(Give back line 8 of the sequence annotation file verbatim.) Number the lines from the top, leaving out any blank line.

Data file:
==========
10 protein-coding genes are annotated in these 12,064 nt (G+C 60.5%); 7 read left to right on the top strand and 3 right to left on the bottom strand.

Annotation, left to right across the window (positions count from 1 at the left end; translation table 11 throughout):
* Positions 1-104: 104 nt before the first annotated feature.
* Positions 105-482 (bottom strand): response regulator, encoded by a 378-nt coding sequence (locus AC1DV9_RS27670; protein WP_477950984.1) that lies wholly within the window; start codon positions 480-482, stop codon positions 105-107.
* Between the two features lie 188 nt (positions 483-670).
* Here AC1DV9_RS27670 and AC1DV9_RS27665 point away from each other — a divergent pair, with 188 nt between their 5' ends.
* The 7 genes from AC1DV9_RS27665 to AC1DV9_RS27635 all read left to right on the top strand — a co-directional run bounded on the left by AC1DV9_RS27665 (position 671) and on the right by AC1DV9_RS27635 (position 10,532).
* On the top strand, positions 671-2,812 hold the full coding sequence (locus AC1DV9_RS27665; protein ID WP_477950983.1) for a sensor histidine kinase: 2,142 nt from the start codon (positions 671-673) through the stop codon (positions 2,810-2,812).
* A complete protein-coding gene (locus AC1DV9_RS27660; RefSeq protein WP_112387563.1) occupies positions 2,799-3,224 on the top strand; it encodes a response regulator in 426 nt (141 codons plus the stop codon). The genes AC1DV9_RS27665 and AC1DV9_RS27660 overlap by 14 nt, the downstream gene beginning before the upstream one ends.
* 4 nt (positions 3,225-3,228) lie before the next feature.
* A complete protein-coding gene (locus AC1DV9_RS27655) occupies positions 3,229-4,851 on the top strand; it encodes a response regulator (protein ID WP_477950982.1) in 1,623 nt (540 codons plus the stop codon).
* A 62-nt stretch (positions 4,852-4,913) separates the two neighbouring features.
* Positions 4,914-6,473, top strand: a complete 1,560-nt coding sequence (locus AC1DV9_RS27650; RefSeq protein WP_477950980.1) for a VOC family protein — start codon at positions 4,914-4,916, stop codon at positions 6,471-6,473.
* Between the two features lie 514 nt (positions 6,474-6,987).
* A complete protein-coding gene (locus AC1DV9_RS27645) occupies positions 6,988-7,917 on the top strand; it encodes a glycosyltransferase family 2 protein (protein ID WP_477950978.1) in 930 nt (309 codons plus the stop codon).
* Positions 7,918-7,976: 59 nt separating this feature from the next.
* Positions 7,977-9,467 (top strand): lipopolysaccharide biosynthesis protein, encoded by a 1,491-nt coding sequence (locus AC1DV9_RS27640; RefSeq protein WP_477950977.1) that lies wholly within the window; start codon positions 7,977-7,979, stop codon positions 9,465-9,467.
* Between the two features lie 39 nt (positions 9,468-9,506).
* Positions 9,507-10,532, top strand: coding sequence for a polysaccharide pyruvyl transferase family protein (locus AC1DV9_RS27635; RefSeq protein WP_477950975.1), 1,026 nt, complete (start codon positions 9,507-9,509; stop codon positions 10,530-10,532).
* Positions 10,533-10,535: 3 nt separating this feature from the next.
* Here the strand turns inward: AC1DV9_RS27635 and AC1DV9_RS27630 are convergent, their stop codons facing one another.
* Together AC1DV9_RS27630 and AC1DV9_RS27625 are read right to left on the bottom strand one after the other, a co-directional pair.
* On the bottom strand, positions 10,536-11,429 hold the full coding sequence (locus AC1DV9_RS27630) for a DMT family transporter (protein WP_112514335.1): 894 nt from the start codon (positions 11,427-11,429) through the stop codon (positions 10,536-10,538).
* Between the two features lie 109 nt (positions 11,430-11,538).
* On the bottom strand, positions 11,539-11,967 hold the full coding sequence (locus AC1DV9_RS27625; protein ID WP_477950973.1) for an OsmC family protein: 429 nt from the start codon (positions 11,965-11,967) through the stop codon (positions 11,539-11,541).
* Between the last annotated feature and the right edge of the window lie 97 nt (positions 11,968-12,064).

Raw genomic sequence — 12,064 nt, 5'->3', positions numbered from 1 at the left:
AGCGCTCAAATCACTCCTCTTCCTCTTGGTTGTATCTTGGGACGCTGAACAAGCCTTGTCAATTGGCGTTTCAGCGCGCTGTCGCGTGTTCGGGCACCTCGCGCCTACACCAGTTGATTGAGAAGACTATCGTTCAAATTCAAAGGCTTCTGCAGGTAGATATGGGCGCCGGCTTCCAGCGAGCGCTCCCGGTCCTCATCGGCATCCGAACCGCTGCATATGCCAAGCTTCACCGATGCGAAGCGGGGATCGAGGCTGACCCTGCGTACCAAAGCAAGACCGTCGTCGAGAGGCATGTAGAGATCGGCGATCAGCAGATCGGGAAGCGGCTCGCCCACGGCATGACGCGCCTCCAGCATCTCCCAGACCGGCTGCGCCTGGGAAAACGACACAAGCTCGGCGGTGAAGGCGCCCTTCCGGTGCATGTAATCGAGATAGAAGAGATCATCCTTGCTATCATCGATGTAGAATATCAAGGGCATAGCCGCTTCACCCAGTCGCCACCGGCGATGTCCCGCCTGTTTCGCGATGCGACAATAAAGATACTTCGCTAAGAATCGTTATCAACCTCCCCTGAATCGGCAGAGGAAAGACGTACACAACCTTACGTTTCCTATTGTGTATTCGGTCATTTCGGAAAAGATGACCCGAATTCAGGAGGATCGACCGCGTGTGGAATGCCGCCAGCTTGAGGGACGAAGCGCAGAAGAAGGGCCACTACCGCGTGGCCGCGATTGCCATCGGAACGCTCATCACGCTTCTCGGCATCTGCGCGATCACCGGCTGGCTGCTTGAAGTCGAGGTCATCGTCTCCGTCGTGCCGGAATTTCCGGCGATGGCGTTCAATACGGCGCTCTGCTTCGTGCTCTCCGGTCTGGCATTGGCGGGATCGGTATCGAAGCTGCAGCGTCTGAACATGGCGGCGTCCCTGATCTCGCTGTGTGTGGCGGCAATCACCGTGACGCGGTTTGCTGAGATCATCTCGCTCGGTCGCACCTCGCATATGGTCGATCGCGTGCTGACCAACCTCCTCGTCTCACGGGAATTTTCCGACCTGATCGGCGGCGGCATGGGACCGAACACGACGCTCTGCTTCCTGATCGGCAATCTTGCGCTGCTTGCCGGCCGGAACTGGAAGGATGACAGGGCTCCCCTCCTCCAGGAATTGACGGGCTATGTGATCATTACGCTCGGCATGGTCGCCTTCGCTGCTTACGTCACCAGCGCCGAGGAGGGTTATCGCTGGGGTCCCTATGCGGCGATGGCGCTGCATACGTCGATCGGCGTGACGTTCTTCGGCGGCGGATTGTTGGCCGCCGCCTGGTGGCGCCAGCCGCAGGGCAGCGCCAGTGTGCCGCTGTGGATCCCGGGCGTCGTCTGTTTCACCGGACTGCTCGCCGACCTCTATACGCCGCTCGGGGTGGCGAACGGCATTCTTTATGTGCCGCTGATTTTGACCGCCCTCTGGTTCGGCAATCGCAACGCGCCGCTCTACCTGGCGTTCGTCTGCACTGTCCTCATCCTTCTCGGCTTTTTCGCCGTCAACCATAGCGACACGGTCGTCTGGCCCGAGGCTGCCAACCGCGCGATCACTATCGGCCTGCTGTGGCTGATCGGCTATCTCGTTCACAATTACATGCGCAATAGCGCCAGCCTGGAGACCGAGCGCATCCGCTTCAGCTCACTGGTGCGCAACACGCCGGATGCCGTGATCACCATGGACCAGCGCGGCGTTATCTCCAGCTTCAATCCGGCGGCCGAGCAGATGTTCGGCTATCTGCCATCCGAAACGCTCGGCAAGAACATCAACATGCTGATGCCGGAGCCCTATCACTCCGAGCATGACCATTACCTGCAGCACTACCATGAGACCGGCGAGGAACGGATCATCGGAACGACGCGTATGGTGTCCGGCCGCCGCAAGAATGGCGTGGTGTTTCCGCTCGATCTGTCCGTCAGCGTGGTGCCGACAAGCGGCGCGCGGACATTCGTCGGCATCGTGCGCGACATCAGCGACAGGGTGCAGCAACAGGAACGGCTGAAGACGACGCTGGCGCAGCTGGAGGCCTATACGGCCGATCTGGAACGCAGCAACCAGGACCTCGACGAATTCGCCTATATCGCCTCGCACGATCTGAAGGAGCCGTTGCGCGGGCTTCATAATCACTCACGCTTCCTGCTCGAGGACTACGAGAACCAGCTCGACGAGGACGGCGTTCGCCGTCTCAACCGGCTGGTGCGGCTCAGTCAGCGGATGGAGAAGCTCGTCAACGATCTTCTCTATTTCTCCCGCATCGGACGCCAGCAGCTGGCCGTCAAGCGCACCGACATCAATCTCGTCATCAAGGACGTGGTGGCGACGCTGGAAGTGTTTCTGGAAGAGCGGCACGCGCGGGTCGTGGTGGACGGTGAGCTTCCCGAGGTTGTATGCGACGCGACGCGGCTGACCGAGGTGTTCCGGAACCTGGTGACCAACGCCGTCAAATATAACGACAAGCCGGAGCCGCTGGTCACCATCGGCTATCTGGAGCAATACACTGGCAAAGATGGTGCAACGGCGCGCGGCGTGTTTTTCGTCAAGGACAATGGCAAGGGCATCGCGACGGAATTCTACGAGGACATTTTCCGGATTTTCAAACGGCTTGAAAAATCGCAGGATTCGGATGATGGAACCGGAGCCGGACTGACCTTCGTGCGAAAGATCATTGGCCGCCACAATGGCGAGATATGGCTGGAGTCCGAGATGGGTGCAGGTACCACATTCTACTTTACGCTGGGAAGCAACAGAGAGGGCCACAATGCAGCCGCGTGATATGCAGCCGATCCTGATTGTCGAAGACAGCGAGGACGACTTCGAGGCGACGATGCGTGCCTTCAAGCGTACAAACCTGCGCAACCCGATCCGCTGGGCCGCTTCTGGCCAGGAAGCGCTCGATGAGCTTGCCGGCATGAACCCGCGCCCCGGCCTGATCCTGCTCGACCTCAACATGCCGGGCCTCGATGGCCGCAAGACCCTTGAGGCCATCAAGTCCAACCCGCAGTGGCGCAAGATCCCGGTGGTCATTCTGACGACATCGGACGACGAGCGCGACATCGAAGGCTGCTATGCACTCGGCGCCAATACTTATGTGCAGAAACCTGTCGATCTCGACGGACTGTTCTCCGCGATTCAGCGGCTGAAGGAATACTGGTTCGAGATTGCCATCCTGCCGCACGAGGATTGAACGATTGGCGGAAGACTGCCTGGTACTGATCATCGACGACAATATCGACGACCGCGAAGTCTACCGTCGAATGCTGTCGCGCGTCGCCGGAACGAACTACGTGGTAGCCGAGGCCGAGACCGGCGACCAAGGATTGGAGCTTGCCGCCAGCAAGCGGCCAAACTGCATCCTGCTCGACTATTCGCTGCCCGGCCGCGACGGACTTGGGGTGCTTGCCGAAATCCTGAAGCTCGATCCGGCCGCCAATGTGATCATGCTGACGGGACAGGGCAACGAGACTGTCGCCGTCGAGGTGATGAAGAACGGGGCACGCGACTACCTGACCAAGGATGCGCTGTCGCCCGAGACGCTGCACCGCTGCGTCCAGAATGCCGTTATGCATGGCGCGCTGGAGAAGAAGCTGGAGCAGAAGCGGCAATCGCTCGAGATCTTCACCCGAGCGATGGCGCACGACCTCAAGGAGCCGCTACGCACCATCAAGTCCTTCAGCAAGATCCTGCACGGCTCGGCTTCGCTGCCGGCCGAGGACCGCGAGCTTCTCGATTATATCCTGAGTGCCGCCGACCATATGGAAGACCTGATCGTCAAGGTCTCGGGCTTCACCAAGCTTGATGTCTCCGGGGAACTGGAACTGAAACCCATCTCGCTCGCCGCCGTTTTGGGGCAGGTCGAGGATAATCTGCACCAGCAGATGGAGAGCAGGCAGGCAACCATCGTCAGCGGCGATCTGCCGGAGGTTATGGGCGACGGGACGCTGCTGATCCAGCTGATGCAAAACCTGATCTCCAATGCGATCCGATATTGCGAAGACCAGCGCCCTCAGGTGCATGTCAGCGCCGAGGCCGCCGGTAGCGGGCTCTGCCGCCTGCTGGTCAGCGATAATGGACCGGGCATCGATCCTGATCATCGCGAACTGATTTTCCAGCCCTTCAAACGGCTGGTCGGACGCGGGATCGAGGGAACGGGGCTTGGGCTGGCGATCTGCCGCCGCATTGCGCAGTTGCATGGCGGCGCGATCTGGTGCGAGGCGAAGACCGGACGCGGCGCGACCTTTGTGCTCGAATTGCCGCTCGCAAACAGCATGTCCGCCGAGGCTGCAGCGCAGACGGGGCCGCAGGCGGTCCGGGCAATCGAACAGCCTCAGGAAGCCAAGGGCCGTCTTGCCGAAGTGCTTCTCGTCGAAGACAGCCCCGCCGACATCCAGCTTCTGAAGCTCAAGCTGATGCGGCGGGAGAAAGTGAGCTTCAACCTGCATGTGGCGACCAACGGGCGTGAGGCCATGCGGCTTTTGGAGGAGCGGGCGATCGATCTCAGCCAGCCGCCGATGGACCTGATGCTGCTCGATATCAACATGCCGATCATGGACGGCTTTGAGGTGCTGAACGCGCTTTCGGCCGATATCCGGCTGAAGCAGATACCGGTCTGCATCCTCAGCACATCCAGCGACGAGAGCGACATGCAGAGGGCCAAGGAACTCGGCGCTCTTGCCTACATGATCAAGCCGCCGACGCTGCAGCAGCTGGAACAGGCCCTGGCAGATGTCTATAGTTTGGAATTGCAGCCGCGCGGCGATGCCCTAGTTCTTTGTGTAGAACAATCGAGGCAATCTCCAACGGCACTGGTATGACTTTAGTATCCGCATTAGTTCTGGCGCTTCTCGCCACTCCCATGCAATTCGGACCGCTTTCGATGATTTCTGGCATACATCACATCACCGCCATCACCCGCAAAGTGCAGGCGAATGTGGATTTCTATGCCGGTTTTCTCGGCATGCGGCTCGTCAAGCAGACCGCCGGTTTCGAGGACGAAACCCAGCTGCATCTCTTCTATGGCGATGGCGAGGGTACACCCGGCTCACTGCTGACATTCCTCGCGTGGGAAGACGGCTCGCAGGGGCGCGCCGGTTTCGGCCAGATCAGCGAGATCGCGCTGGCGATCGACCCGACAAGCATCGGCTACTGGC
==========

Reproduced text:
* On the top strand, positions 671-2,812 hold the full coding sequence (locus AC1DV9_RS27665; protein ID WP_477950983.1) for a sensor histidine kinase: 2,142 nt from the start codon (positions 671-673) through the stop codon (positions 2,810-2,812).